FAQs

Frequently Asked Questions – Spring Ride

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A. Pre-ride questions

1. How is the ride in 2017 different from previous years?
2. The Fuller Center is a Christian organization, but I don’t consider myself Christian. May I still participate in the ride?
3. How much training do I need to do?
4. What kind of bike do I need? Does the Bike Adventure provide any help in getting one?
5. Do I need to be a super-avid cyclist and/or highly skilled builder?
6. When and where do I need to arrive?
7. How do I get to my starting point / home from my end point?
8. How do I get my bike to my starting point?
9. How much stuff can I bring with me?
10. Do you have a need for any non-cyclists on the trip to support the riders?

B. Ride Logistics

11. Is the ride fully-supported?
12. Who drives the support vehicle?
13. How do we do laundry?
14. Where do we stay at night?
15. How far do we go per day and how fast do we ride?
16. How many of the meals are provided? What do we eat? If I’m a vegetarian / vegan / gluten free, will I starve?
17. Are there chores or other responsibilities?
18. What do we do about showers?
19. What happens if I am unable to complete one of the day’s rides?
20. How much free time will we have?
21. What does a typical riding day look like?
22. Will I get to go to a church of my choice on Sunday?
23. What do we wear during the ride? Can I wear my own jersey?
24. Do I have to stay the nights with the group or can I just find local hotels?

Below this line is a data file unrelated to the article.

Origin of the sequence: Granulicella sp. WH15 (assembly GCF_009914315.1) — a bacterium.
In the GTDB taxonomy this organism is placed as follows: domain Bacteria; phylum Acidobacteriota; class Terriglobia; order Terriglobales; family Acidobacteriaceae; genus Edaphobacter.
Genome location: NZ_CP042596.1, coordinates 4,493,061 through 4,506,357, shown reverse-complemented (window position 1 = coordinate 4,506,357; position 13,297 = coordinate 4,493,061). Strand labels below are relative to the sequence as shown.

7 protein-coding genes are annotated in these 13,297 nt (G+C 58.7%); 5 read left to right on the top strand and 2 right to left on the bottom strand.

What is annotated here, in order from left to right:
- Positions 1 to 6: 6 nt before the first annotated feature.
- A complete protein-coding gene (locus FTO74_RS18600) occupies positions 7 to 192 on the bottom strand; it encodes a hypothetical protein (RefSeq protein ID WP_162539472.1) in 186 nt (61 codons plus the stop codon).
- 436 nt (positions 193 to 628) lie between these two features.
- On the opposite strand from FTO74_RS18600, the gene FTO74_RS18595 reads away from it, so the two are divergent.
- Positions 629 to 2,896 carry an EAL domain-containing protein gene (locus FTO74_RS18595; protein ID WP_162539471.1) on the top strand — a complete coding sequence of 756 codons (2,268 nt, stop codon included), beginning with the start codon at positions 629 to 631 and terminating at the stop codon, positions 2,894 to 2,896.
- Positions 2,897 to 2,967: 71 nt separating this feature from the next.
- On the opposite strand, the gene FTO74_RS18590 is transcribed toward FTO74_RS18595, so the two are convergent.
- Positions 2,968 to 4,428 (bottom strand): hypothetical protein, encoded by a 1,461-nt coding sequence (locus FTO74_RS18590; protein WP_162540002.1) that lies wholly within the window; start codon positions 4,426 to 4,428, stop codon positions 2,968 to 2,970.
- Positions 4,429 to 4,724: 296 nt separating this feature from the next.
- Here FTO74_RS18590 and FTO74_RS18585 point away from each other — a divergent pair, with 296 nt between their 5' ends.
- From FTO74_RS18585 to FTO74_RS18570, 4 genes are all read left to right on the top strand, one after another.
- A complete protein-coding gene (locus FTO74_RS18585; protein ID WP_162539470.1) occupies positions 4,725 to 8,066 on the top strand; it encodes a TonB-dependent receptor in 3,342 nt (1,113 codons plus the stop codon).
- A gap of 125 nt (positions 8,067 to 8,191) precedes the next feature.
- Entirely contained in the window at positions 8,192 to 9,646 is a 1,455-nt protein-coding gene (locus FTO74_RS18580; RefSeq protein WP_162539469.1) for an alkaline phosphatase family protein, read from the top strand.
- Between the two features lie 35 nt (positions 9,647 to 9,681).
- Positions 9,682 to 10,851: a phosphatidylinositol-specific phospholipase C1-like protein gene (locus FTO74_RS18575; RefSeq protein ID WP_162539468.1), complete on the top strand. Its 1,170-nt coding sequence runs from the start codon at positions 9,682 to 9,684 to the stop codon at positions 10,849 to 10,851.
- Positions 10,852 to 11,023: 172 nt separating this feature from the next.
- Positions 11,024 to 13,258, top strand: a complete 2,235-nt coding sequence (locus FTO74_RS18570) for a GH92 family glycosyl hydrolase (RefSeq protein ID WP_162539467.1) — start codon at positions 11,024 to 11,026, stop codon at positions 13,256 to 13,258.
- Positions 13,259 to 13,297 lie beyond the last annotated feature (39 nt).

25. How can people stay in touch with me during the ride?

C. Fundraising / costs

26. What’s the cost and how much do I have to raise?
27. How much should I expect to spend along the trip?
28. How do we send in and get credit for our donations?
29. Are donations tax deductible?
30. How will I know who has donated for me and how much I have raised?
31. Why aren’t all of my donations showing up on my fundraising page?
32. Where does the money we raise go?
33. How will I ever be able to raise all that money?


A. Pre-ride questions

1. How is the ride in 2017 different from previous years?

The Spring Ride will be the same great Natchez Trace route this year, but the same is good in this case! We’re excited to go back and spend time with all the friends we’ve made along the way the past four years, and enjoy the natural beauty and awesome cycling on the Natchez Trace Parkway. This will be our second year that we feature two Build Days, so get excited for a productive week in contributing to the mission of ending poverty housing!